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Prototyped…. to Death?
Jul14

Prototyped…. to Death?

In early 2013, Arkami revealed a really cool concept for password management. A USB/Bluetooth device that would store encrypted keywords and be accessible by either plugging it into a computer or connecting to a smart phone using an app. They showed it at CES and ran a Kickstarter campaign, which raised almost half a million dollars. They added another three million in funding from investors. The myIDkey had a promising future. Broken Promises Investors were promised the product would be ready in September. That didn’t happen. Instead of delivering the device as promised, components were upgraded, software revised and features were added and/or changed. Many of the changes were to help deliver the promised features on schedule, but they seemed to have the opposite effect, with more delays and very few myIDkey’s delivered to Kickstarter backers. Broken Features Arkami didn’t’ sit still while postponing release. New features – like using the fingerprint reader as a scrollbar – were added while investors waited for a shipping product. A few of the devices were shipped, and the reaction was not good. The few who received their myIDkey complained that devices were broken out of the box, or broke after very little use. According to complaints, buttons stopped working and the fingerprint scanner was hard to calibrate. On June 17, 2014, the company closed down due to lack of funds. Release or Wait Should Arkami have released the myIDkey on time with fewer features? Would getting the product into people’ hands sooner and adding features later have been wiser? Would producing the product as originally pitched have provided some breathing room and time for developing advanced features? The CEO claims there will be a big announcement soon, but wouldn’t it have been better to have used the $150,000 originally sought to produce the product and keep all the extra funds for R&D and reserves? The saga of myIDkey raises many questions, but so far provides very few...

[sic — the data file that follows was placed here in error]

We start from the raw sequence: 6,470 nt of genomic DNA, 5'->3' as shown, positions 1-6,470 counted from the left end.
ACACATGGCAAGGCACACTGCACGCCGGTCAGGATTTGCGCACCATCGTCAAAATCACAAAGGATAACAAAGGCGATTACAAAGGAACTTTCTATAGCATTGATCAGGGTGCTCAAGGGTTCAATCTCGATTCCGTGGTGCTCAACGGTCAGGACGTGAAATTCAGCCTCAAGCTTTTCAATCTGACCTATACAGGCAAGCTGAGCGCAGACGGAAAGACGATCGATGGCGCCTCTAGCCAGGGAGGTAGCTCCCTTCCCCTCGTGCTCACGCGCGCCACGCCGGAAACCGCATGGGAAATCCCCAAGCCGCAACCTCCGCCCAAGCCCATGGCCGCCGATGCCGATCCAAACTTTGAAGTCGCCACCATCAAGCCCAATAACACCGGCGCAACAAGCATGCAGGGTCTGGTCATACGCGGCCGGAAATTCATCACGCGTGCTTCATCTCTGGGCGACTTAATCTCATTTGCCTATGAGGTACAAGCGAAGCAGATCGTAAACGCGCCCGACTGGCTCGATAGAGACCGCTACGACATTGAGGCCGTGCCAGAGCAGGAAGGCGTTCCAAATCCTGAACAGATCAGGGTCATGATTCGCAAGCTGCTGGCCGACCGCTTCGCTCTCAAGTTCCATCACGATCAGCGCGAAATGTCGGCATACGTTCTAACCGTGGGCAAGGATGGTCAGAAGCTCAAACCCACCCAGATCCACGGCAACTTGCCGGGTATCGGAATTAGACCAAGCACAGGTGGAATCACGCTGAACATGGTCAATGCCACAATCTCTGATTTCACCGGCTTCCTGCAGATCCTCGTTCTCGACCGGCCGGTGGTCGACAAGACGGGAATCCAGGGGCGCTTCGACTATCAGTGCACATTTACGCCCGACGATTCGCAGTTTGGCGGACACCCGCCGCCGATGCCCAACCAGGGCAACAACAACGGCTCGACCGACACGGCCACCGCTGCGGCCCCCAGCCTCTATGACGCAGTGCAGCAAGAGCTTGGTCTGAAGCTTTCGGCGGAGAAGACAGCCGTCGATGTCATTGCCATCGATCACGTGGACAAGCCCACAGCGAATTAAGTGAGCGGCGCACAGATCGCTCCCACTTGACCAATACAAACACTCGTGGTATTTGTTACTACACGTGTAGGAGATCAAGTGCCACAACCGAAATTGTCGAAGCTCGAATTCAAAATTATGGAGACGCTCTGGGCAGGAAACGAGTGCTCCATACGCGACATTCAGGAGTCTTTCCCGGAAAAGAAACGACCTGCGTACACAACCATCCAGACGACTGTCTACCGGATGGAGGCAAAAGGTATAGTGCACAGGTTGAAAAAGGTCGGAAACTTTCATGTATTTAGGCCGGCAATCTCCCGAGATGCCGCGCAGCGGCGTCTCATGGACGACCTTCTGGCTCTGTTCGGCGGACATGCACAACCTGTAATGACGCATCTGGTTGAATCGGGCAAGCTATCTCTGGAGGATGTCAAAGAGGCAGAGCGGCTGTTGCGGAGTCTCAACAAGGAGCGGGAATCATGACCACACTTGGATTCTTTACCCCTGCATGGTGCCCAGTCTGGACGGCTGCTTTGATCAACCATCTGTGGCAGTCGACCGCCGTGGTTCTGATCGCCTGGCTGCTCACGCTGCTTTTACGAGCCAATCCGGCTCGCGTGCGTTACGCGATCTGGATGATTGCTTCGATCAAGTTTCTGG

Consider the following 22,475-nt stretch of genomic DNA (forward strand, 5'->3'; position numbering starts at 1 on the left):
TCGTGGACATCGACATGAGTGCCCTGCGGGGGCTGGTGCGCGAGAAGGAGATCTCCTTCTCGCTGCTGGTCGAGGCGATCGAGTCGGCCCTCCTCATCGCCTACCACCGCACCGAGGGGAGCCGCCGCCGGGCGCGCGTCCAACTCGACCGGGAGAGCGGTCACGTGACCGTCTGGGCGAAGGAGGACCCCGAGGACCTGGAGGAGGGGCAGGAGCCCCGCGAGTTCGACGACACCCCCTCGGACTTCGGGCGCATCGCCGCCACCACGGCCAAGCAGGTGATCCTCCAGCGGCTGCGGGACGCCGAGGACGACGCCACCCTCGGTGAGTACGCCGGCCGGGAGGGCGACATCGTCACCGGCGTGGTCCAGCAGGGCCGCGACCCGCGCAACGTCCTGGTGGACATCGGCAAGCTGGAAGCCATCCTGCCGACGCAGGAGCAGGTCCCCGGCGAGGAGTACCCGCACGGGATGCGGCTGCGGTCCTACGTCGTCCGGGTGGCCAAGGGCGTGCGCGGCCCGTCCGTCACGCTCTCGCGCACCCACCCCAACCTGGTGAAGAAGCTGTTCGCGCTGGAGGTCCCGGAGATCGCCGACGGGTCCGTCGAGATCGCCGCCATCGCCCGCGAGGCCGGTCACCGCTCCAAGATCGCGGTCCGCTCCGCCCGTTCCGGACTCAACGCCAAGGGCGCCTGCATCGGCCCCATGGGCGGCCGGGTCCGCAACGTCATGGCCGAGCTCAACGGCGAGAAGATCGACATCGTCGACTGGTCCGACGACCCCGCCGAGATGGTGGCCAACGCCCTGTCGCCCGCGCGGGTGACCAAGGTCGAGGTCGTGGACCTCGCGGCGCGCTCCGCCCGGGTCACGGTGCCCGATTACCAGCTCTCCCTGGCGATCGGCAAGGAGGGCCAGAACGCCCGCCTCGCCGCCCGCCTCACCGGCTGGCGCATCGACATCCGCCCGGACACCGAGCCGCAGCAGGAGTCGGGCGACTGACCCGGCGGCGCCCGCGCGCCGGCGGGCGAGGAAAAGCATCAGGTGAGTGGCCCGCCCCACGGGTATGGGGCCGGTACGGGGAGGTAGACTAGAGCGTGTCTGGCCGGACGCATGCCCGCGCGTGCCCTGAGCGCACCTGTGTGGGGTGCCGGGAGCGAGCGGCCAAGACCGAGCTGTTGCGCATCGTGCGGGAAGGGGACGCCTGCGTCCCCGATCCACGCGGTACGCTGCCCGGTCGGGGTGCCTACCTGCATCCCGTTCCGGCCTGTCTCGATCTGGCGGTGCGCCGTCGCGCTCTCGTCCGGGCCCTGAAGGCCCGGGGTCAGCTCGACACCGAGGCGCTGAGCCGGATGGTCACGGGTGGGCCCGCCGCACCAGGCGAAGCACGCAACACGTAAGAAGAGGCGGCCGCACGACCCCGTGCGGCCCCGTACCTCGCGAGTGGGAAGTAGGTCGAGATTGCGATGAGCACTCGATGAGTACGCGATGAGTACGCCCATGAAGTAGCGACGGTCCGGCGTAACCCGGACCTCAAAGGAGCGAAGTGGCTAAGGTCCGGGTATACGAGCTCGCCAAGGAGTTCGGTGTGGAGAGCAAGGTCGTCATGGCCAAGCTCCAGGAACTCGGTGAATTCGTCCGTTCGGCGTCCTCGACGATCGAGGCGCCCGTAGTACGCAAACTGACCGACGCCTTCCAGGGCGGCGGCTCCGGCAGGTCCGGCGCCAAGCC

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3D Scanners Will Impact Development and Prototyping